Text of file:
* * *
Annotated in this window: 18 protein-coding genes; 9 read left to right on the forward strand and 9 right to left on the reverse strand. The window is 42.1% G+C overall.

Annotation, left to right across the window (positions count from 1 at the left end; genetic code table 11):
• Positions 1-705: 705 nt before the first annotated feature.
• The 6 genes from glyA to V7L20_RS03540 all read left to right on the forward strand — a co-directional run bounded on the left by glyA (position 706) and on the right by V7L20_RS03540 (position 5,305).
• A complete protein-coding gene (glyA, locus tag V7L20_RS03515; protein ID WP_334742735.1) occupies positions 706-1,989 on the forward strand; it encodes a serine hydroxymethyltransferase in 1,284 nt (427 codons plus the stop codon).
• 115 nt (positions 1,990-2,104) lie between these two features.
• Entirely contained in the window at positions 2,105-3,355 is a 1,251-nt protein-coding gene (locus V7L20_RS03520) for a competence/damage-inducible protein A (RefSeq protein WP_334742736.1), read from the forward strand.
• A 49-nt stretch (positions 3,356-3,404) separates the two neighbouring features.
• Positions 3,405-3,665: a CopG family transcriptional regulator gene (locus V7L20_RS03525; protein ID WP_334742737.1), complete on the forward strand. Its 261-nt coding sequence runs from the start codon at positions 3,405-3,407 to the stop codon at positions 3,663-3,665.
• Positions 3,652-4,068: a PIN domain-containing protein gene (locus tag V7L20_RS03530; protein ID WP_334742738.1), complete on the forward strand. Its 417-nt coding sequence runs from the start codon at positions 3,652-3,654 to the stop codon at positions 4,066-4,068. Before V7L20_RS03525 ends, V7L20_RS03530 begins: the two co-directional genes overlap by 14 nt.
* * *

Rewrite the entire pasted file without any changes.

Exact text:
Annotated in this window: 18 protein-coding genes; 9 read left to right on the forward strand and 9 right to left on the reverse strand. The window is 42.1% G+C overall.

Annotation, left to right across the window (positions count from 1 at the left end; genetic code table 11):
• Positions 1-705: 705 nt before the first annotated feature.
• The 6 genes from glyA to V7L20_RS03540 all read left to right on the forward strand — a co-directional run bounded on the left by glyA (position 706) and on the right by V7L20_RS03540 (position 5,305).
• A complete protein-coding gene (glyA, locus tag V7L20_RS03515; protein ID WP_334742735.1) occupies positions 706-1,989 on the forward strand; it encodes a serine hydroxymethyltransferase in 1,284 nt (427 codons plus the stop codon).
• 115 nt (positions 1,990-2,104) lie between these two features.
• Entirely contained in the window at positions 2,105-3,355 is a 1,251-nt protein-coding gene (locus V7L20_RS03520) for a competence/damage-inducible protein A (RefSeq protein WP_334742736.1), read from the forward strand.
• A 49-nt stretch (positions 3,356-3,404) separates the two neighbouring features.
• Positions 3,405-3,665: a CopG family transcriptional regulator gene (locus V7L20_RS03525; protein ID WP_334742737.1), complete on the forward strand. Its 261-nt coding sequence runs from the start codon at positions 3,405-3,407 to the stop codon at positions 3,663-3,665.
• Positions 3,652-4,068: a PIN domain-containing protein gene (locus tag V7L20_RS03530; protein ID WP_334742738.1), complete on the forward strand. Its 417-nt coding sequence runs from the start codon at positions 3,652-3,654 to the stop codon at positions 4,066-4,068. Before V7L20_RS03525 ends, V7L20_RS03530 begins: the two co-directional genes overlap by 14 nt.